Wednesday, January 5, 2011

Spokeo: Protection Racket, or just Doucheracket?

So, I'm reading teh Boing Boing the other day, and they have this article about Spokeo, which I assume is having a burst of coverage right now because its founder, Harrison Tang, was just elected Grand Sucktard of Douchebekistan.

This is a "service" where you can type in your name (or presumably the name of someone you want to rob, terrorize, and/or murder), and it will show you a satellite image of their house, along with a bunch of personal information about things like number of children and estimated wealth.

Just how much of a wankwad is this Tang dude? As Boing Boing point out, "Tellingly, Mr. Tang opted out of his own site over privacy concerns."

A full set of instructions on how to opt yourself out can be found here. I clicked on the privacy button, and was greeted by the statement that "Spokeo cares about data privacy." You can then have yourself removed from Spokeo's public searches (although presumably not from their database) "for free."

BUT, they are quick to point out, YOUR PRIVACY IS STILL AT RISK!!1!11! Your information will still be available through other sites, and you will have to contact them "one-by one . . . to protect your online identity."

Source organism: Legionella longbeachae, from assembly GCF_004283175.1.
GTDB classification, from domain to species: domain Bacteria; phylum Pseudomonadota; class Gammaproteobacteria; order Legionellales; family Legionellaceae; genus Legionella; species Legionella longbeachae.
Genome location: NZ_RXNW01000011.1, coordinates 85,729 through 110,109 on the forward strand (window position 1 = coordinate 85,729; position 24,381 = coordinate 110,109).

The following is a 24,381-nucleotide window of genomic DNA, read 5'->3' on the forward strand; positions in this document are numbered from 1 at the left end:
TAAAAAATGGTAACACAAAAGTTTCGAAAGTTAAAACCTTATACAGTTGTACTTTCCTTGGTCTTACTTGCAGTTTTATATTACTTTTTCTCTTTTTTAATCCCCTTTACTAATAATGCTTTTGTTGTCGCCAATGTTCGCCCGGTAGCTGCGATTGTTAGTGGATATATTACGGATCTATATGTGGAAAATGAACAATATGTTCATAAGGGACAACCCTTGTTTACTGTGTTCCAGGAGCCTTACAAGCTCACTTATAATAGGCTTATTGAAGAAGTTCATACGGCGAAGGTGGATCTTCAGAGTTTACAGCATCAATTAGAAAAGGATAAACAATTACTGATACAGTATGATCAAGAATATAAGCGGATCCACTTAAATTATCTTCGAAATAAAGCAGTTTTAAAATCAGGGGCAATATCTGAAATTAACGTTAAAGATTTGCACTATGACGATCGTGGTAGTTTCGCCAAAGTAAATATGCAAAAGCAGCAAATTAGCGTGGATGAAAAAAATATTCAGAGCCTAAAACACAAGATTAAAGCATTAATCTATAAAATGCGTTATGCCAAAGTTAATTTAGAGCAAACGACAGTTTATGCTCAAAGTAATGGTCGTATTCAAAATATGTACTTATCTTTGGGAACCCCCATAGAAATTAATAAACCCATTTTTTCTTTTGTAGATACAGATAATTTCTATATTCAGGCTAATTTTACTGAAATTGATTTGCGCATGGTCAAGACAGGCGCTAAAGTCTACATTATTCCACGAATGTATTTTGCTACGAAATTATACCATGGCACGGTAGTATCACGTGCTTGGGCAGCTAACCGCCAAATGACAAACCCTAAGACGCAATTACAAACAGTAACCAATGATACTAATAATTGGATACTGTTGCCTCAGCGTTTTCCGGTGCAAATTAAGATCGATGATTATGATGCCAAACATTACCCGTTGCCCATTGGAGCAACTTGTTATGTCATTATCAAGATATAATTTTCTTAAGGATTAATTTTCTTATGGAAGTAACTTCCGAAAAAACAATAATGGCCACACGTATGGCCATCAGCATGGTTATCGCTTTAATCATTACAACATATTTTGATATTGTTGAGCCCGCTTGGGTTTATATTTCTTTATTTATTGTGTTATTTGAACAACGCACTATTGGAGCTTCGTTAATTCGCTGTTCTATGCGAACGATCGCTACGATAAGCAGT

Fortunately, the heroes at Spokeo have "partnered with" the company "Reputation Defender," which will protect your online identity for a modest fee. What I'm wondering is, what's the deal with that? Is that Spokeo's actual business model? How is this any different from having the guy who threatens your family "partner with" Vito Corleone?

I'm not breaking any news here. I just wanted to post something because I thought that the protection-racket aspect of this whole thing did not receive enough emphasis in the article by Boing Boing's Xeni. Not a complaint, as that article had a somewhat broader point, and is a great read for anyone interested in online privacy issues.

Also, I had about a million HILARIOUS ways to misspell "Harrison Tang", but then decided to spare you.

1 comment:

  1. What country is Tang from? Better yet, what intelligence agency does he work for?